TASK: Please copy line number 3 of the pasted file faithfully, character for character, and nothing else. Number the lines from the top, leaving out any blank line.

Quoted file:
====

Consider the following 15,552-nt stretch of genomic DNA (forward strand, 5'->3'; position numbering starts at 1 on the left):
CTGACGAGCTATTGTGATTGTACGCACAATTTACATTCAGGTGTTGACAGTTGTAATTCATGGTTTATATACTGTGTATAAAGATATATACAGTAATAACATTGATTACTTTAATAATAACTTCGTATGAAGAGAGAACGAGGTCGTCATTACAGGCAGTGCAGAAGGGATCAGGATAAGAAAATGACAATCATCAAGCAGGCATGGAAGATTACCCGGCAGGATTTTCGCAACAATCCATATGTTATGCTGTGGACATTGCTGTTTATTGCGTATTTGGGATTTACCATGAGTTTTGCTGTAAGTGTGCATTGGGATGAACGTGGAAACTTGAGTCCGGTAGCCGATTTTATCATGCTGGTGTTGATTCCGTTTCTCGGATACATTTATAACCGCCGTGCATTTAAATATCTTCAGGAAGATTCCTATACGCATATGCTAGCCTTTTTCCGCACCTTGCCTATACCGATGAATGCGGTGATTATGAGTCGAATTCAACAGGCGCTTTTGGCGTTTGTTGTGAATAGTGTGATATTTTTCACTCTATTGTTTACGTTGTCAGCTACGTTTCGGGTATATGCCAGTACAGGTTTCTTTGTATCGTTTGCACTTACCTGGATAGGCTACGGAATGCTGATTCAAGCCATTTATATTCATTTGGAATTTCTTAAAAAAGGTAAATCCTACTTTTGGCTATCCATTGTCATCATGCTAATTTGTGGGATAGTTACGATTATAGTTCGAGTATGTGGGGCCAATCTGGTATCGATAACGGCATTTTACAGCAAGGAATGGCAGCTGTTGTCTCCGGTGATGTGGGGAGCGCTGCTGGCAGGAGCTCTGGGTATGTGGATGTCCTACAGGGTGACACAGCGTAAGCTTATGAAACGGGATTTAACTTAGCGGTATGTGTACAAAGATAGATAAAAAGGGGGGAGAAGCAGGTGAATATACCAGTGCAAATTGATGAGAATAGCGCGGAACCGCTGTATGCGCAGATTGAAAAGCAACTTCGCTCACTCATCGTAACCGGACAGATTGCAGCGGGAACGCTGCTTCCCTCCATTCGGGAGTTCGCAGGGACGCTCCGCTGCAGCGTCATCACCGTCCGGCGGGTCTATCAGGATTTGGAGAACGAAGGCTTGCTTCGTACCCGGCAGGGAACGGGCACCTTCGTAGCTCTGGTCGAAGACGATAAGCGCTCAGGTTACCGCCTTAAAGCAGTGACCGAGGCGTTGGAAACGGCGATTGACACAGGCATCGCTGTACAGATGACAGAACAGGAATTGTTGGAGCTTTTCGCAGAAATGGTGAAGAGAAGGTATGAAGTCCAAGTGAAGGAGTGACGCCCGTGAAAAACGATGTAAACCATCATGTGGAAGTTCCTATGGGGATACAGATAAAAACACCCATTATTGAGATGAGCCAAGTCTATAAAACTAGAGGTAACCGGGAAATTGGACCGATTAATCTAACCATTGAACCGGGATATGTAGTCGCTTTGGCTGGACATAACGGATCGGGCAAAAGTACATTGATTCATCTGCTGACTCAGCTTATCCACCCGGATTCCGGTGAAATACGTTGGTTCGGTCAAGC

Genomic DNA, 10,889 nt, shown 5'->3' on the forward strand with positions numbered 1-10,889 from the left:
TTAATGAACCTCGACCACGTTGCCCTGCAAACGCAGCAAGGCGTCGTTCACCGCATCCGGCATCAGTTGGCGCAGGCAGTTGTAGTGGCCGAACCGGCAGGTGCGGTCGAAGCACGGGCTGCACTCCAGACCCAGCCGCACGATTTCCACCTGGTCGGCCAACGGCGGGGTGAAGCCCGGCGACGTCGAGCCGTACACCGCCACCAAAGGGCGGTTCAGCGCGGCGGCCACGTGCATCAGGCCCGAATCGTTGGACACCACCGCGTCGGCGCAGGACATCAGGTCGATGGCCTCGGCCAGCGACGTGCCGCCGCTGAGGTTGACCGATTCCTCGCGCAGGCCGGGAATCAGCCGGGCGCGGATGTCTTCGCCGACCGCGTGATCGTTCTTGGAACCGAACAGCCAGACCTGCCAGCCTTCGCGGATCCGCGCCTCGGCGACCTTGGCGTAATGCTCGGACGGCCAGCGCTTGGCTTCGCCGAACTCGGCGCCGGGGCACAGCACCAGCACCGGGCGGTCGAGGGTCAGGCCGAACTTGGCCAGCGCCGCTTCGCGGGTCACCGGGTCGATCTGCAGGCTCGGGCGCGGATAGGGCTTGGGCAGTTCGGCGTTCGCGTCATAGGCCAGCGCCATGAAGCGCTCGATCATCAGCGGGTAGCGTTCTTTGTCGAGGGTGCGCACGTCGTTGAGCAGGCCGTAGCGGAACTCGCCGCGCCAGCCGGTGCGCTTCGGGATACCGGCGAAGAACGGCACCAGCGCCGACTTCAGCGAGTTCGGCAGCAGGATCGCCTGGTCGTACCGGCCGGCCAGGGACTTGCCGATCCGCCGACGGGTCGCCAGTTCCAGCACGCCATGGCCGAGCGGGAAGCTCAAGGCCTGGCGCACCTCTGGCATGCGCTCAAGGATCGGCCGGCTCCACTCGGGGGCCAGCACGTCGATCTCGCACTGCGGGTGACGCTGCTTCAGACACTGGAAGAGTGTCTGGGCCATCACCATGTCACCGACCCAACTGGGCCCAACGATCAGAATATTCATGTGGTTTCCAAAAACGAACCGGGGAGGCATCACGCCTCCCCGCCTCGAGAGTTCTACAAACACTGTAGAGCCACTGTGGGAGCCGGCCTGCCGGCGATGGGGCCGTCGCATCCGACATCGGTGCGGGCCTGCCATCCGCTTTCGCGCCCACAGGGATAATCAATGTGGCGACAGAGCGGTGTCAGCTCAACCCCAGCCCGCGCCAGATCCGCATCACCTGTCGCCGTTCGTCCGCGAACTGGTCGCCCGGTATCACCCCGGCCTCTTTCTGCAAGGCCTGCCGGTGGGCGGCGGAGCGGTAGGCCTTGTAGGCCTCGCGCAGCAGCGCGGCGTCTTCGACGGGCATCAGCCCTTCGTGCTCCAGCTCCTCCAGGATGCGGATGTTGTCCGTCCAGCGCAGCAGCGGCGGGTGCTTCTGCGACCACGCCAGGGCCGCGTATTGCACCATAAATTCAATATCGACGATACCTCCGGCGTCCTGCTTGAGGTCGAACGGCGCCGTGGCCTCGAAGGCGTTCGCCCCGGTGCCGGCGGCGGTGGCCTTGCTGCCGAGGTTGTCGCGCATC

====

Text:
Genomic DNA, 10,889 nt, shown 5'->3' on the forward strand with positions numbered 1-10,889 from the left: